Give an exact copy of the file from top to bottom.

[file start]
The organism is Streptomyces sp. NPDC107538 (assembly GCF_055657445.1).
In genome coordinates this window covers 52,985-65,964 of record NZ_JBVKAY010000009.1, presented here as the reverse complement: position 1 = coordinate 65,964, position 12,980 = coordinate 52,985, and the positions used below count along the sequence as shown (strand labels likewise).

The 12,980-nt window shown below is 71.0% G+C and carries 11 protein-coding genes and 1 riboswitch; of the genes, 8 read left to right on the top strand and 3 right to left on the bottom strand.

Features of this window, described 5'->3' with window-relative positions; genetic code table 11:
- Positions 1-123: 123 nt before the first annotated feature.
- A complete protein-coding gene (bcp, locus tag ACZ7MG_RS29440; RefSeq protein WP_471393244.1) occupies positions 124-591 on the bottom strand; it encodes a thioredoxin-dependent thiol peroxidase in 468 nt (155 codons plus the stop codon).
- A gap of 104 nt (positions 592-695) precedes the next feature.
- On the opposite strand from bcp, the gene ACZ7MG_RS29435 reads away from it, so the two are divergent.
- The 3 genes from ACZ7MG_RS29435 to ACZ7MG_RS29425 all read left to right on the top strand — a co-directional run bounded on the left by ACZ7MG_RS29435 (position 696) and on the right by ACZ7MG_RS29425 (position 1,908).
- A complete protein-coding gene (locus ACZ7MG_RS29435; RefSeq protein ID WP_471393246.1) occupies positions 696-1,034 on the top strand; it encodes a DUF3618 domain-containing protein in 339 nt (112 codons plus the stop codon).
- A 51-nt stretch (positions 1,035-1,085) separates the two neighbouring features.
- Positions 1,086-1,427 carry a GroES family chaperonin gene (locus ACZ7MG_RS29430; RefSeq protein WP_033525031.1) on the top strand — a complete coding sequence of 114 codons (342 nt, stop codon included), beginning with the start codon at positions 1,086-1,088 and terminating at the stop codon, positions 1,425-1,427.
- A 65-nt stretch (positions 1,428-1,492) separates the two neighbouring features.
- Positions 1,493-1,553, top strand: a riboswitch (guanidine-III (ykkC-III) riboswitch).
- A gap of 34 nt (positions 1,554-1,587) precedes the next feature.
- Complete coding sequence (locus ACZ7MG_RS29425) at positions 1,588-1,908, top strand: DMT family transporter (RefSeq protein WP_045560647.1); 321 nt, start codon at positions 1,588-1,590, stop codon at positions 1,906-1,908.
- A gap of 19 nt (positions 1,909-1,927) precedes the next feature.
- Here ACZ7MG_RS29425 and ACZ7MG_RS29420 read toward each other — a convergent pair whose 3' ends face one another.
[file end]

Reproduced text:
The organism is Streptomyces sp. NPDC107538 (assembly GCF_055657445.1).
In genome coordinates this window covers 52,985-65,964 of record NZ_JBVKAY010000009.1, presented here as the reverse complement: position 1 = coordinate 65,964, position 12,980 = coordinate 52,985, and the positions used below count along the sequence as shown (strand labels likewise).

The 12,980-nt window shown below is 71.0% G+C and carries 11 protein-coding genes and 1 riboswitch; of the genes, 8 read left to right on the top strand and 3 right to left on the bottom strand.

Features of this window, described 5'->3' with window-relative positions; genetic code table 11:
- Positions 1-123: 123 nt before the first annotated feature.
- A complete protein-coding gene (bcp, locus tag ACZ7MG_RS29440; RefSeq protein WP_471393244.1) occupies positions 124-591 on the bottom strand; it encodes a thioredoxin-dependent thiol peroxidase in 468 nt (155 codons plus the stop codon).
- A gap of 104 nt (positions 592-695) precedes the next feature.
- On the opposite strand from bcp, the gene ACZ7MG_RS29435 reads away from it, so the two are divergent.
- The 3 genes from ACZ7MG_RS29435 to ACZ7MG_RS29425 all read left to right on the top strand — a co-directional run bounded on the left by ACZ7MG_RS29435 (position 696) and on the right by ACZ7MG_RS29425 (position 1,908).
- A complete protein-coding gene (locus ACZ7MG_RS29435; RefSeq protein ID WP_471393246.1) occupies positions 696-1,034 on the top strand; it encodes a DUF3618 domain-containing protein in 339 nt (112 codons plus the stop codon).
- A 51-nt stretch (positions 1,035-1,085) separates the two neighbouring features.
- Positions 1,086-1,427 carry a GroES family chaperonin gene (locus ACZ7MG_RS29430; RefSeq protein WP_033525031.1) on the top strand — a complete coding sequence of 114 codons (342 nt, stop codon included), beginning with the start codon at positions 1,086-1,088 and terminating at the stop codon, positions 1,425-1,427.
- A 65-nt stretch (positions 1,428-1,492) separates the two neighbouring features.
- Positions 1,493-1,553, top strand: a riboswitch (guanidine-III (ykkC-III) riboswitch).
- A gap of 34 nt (positions 1,554-1,587) precedes the next feature.
- Complete coding sequence (locus ACZ7MG_RS29425) at positions 1,588-1,908, top strand: DMT family transporter (RefSeq protein WP_045560647.1); 321 nt, start codon at positions 1,588-1,590, stop codon at positions 1,906-1,908.
- A gap of 19 nt (positions 1,909-1,927) precedes the next feature.
- Here ACZ7MG_RS29425 and ACZ7MG_RS29420 read toward each other — a convergent pair whose 3' ends face one another.